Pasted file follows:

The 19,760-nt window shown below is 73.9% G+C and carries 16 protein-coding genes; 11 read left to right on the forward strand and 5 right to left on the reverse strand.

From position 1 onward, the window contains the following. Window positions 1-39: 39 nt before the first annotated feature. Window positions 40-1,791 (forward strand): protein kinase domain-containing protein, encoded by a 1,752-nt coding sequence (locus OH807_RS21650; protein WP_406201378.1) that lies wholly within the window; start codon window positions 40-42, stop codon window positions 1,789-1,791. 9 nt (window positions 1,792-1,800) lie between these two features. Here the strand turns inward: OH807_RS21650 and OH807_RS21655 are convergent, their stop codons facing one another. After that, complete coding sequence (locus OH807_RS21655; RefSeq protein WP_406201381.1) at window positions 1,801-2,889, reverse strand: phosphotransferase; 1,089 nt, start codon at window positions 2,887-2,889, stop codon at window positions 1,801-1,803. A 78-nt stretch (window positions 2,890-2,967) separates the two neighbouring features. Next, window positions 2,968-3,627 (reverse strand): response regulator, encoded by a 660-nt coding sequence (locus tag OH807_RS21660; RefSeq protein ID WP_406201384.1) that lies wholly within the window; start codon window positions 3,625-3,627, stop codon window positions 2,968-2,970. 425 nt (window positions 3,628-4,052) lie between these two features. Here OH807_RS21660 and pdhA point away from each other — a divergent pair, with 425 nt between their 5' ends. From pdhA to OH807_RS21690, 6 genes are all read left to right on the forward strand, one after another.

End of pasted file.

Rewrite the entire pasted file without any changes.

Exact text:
The 19,760-nt window shown below is 73.9% G+C and carries 16 protein-coding genes; 11 read left to right on the forward strand and 5 right to left on the reverse strand.

From position 1 onward, the window contains the following. Window positions 1-39: 39 nt before the first annotated feature. Window positions 40-1,791 (forward strand): protein kinase domain-containing protein, encoded by a 1,752-nt coding sequence (locus OH807_RS21650; protein WP_406201378.1) that lies wholly within the window; start codon window positions 40-42, stop codon window positions 1,789-1,791. 9 nt (window positions 1,792-1,800) lie between these two features. Here the strand turns inward: OH807_RS21650 and OH807_RS21655 are convergent, their stop codons facing one another. After that, complete coding sequence (locus OH807_RS21655; RefSeq protein WP_406201381.1) at window positions 1,801-2,889, reverse strand: phosphotransferase; 1,089 nt, start codon at window positions 2,887-2,889, stop codon at window positions 1,801-1,803. A 78-nt stretch (window positions 2,890-2,967) separates the two neighbouring features. Next, window positions 2,968-3,627 (reverse strand): response regulator, encoded by a 660-nt coding sequence (locus tag OH807_RS21660; RefSeq protein ID WP_406201384.1) that lies wholly within the window; start codon window positions 3,625-3,627, stop codon window positions 2,968-2,970. 425 nt (window positions 3,628-4,052) lie between these two features. Here OH807_RS21660 and pdhA point away from each other — a divergent pair, with 425 nt between their 5' ends. From pdhA to OH807_RS21690, 6 genes are all read left to right on the forward strand, one after another.